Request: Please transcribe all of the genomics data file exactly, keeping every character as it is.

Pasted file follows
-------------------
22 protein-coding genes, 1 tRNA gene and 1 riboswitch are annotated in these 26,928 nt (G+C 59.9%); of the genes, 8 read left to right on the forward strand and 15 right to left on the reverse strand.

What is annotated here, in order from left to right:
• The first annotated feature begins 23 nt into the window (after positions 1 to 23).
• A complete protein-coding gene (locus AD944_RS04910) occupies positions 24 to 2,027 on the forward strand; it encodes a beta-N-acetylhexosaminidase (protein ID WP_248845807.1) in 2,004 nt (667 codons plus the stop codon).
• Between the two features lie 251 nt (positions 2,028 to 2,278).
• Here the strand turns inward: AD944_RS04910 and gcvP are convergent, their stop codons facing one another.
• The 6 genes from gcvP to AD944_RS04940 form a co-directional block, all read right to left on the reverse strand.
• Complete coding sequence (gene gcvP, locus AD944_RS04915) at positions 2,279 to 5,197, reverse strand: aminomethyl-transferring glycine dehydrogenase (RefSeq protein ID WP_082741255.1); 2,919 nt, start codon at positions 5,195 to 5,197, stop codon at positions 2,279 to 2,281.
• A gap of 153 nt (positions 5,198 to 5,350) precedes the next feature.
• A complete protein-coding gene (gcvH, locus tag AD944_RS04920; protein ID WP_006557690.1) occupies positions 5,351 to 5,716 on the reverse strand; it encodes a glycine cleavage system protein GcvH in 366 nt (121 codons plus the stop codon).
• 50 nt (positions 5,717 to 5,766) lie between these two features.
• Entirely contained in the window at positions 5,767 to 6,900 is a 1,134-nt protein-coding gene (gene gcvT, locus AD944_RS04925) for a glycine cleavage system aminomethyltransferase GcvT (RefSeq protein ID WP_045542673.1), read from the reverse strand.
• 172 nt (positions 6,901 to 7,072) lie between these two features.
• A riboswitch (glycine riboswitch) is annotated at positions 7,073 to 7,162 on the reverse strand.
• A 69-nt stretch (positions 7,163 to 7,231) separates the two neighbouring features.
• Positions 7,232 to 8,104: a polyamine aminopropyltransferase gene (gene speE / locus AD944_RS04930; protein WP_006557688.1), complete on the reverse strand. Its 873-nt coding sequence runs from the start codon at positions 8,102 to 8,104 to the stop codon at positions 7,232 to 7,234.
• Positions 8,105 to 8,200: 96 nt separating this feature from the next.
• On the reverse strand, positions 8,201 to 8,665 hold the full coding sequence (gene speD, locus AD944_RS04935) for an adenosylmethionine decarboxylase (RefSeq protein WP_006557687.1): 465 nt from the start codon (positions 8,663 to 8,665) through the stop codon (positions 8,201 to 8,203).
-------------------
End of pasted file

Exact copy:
22 protein-coding genes, 1 tRNA gene and 1 riboswitch are annotated in these 26,928 nt (G+C 59.9%); of the genes, 8 read left to right on the forward strand and 15 right to left on the reverse strand.

What is annotated here, in order from left to right:
• The first annotated feature begins 23 nt into the window (after positions 1 to 23).
• A complete protein-coding gene (locus AD944_RS04910) occupies positions 24 to 2,027 on the forward strand; it encodes a beta-N-acetylhexosaminidase (protein ID WP_248845807.1) in 2,004 nt (667 codons plus the stop codon).
• Between the two features lie 251 nt (positions 2,028 to 2,278).
• Here the strand turns inward: AD944_RS04910 and gcvP are convergent, their stop codons facing one another.
• The 6 genes from gcvP to AD944_RS04940 form a co-directional block, all read right to left on the reverse strand.
• Complete coding sequence (gene gcvP, locus AD944_RS04915) at positions 2,279 to 5,197, reverse strand: aminomethyl-transferring glycine dehydrogenase (RefSeq protein ID WP_082741255.1); 2,919 nt, start codon at positions 5,195 to 5,197, stop codon at positions 2,279 to 2,281.
• A gap of 153 nt (positions 5,198 to 5,350) precedes the next feature.
• A complete protein-coding gene (gcvH, locus tag AD944_RS04920; protein ID WP_006557690.1) occupies positions 5,351 to 5,716 on the reverse strand; it encodes a glycine cleavage system protein GcvH in 366 nt (121 codons plus the stop codon).
• 50 nt (positions 5,717 to 5,766) lie between these two features.
• Entirely contained in the window at positions 5,767 to 6,900 is a 1,134-nt protein-coding gene (gene gcvT, locus AD944_RS04925) for a glycine cleavage system aminomethyltransferase GcvT (RefSeq protein ID WP_045542673.1), read from the reverse strand.
• 172 nt (positions 6,901 to 7,072) lie between these two features.
• A riboswitch (glycine riboswitch) is annotated at positions 7,073 to 7,162 on the reverse strand.
• A 69-nt stretch (positions 7,163 to 7,231) separates the two neighbouring features.
• Positions 7,232 to 8,104: a polyamine aminopropyltransferase gene (gene speE / locus AD944_RS04930; protein WP_006557688.1), complete on the reverse strand. Its 873-nt coding sequence runs from the start codon at positions 8,102 to 8,104 to the stop codon at positions 7,232 to 7,234.
• Positions 8,105 to 8,200: 96 nt separating this feature from the next.
• On the reverse strand, positions 8,201 to 8,665 hold the full coding sequence (gene speD, locus AD944_RS04935) for an adenosylmethionine decarboxylase (RefSeq protein WP_006557687.1): 465 nt from the start codon (positions 8,663 to 8,665) through the stop codon (positions 8,201 to 8,203).